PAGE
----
World markets may have recovered their poise from a torrid start to the year, but their outlook for global growth and inflation is now so bleak they are betting on developed world interest rates remaining near zero for up to another decade.
Even though the U.S. Federal Reserve has already started what it expects will be a series of interest rate rises, markets appear to have bought into a “secular stagnation” thesis floated by former U.S. Treasury Secretary Larry Summers.
The idea posits that the world is entering a peculiarly prolonged period in which structurally low inflation and wage growth – hampered by aging populations and slowing productivity growth – means the inflation-adjusted interest rate needed to stimulate economic demand may be far below zero.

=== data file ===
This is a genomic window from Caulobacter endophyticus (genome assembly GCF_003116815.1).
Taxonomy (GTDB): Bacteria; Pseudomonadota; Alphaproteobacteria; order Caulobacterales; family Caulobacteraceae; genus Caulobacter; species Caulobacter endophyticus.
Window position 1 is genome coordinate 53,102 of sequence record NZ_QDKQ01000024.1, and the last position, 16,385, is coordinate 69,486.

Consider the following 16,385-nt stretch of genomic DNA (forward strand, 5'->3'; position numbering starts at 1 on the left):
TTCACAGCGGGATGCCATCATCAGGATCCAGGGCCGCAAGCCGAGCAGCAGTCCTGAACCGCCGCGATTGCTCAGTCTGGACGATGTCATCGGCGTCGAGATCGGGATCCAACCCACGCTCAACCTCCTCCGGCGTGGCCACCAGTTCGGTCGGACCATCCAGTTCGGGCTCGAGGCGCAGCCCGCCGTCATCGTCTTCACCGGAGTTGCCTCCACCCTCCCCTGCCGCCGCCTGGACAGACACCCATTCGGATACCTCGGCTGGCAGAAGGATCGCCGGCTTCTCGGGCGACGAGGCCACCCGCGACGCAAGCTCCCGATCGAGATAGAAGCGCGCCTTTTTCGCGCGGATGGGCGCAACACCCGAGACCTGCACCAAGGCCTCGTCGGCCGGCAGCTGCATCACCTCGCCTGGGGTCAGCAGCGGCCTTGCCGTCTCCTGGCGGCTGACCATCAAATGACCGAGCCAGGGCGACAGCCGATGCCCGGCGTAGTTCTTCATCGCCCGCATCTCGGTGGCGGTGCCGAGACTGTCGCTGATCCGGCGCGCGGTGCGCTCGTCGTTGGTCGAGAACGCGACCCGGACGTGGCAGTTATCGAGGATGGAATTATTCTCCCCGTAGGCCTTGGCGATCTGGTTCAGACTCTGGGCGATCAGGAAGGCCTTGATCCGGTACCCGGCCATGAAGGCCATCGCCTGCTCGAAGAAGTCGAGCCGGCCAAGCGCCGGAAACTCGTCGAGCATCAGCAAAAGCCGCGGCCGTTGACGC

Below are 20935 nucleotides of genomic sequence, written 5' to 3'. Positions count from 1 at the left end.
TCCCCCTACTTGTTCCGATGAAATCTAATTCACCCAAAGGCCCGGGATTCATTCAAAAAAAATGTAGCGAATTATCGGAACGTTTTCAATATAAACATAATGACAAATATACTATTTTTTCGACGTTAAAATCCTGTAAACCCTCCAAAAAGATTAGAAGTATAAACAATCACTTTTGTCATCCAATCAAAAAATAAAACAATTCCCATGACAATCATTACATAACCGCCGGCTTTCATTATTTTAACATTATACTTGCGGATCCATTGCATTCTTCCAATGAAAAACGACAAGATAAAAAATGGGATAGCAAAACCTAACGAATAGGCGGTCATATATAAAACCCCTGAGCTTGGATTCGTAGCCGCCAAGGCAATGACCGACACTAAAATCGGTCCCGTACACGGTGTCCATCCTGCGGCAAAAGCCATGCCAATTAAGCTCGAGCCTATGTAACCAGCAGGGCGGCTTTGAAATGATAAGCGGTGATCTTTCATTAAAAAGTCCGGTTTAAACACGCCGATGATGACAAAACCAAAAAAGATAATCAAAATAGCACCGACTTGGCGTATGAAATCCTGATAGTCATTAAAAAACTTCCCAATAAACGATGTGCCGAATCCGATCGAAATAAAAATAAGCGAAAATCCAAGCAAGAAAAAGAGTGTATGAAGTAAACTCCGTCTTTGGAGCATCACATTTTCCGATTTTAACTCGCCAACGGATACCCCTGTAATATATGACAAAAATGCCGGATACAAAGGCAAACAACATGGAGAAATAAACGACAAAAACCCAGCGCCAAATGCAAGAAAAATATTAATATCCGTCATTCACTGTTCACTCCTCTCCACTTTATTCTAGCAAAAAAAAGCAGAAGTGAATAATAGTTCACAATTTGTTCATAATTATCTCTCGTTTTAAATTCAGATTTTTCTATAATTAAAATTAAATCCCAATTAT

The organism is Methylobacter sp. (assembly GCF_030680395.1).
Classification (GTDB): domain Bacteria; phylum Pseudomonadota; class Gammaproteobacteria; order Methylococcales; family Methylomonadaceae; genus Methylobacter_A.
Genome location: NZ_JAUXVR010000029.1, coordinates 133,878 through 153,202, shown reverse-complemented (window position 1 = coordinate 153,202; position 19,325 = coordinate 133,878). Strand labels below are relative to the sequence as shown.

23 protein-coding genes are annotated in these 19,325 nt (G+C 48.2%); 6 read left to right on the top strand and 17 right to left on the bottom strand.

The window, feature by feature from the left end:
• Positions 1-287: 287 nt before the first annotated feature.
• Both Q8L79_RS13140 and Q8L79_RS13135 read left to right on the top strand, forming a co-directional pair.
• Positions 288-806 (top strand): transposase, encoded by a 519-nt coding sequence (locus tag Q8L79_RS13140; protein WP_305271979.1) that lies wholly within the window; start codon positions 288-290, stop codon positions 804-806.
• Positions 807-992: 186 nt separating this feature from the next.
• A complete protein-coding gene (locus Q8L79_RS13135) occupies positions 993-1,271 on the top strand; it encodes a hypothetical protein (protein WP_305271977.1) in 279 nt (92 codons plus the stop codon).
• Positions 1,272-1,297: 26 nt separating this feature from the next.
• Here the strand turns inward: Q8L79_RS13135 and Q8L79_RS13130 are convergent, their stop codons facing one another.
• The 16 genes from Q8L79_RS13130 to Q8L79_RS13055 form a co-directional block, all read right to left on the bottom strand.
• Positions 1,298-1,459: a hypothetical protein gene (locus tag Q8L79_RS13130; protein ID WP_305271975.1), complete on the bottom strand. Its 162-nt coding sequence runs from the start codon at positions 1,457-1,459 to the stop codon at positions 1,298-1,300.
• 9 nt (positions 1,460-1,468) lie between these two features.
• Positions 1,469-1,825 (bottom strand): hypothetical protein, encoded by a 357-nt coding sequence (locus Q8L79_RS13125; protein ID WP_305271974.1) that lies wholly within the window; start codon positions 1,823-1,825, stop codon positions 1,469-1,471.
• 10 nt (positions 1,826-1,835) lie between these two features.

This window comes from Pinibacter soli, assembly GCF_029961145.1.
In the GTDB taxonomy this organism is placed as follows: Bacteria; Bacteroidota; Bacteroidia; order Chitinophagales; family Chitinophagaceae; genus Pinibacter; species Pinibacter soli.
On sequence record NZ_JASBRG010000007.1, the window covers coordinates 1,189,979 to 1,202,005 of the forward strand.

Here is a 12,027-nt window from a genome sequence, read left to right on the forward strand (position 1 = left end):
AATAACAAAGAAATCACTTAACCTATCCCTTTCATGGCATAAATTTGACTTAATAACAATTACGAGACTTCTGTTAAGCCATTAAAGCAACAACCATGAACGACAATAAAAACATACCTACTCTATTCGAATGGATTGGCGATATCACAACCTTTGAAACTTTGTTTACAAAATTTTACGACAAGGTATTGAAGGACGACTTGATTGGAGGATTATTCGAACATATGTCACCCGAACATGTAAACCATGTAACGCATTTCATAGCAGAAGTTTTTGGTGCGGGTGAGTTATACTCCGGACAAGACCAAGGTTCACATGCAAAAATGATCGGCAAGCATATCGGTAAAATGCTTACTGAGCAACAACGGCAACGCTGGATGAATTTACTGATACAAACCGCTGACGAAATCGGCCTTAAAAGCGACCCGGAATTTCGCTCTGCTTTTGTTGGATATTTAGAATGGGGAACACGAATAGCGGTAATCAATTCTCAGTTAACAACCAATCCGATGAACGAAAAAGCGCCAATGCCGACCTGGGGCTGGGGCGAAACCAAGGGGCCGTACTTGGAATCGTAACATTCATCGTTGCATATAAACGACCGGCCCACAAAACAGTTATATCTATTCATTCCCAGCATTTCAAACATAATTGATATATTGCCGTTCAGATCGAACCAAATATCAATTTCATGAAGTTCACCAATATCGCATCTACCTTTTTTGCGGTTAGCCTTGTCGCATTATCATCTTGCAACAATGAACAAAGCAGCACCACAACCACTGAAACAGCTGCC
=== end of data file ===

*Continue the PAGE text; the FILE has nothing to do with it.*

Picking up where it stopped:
As there’s likely a lower limit to nominal interest rates just below zero – because it’s cheaper to hold physical cash and bank profitability starts to ebb – then even these zero rates do not gain traction on demand.
For all the debate about the accuracy of that view, it’s already playing out in world markets, with long-term projections from the interest rate swaps market showing developed world interest rates stuck near zero for several years.
Take overnight interest rate swaps. They imply European Central Bank policy rates won’t get back above 0.5 percent for around 13 years and aren’t even expected to be much above 1 percent for at least 60 years.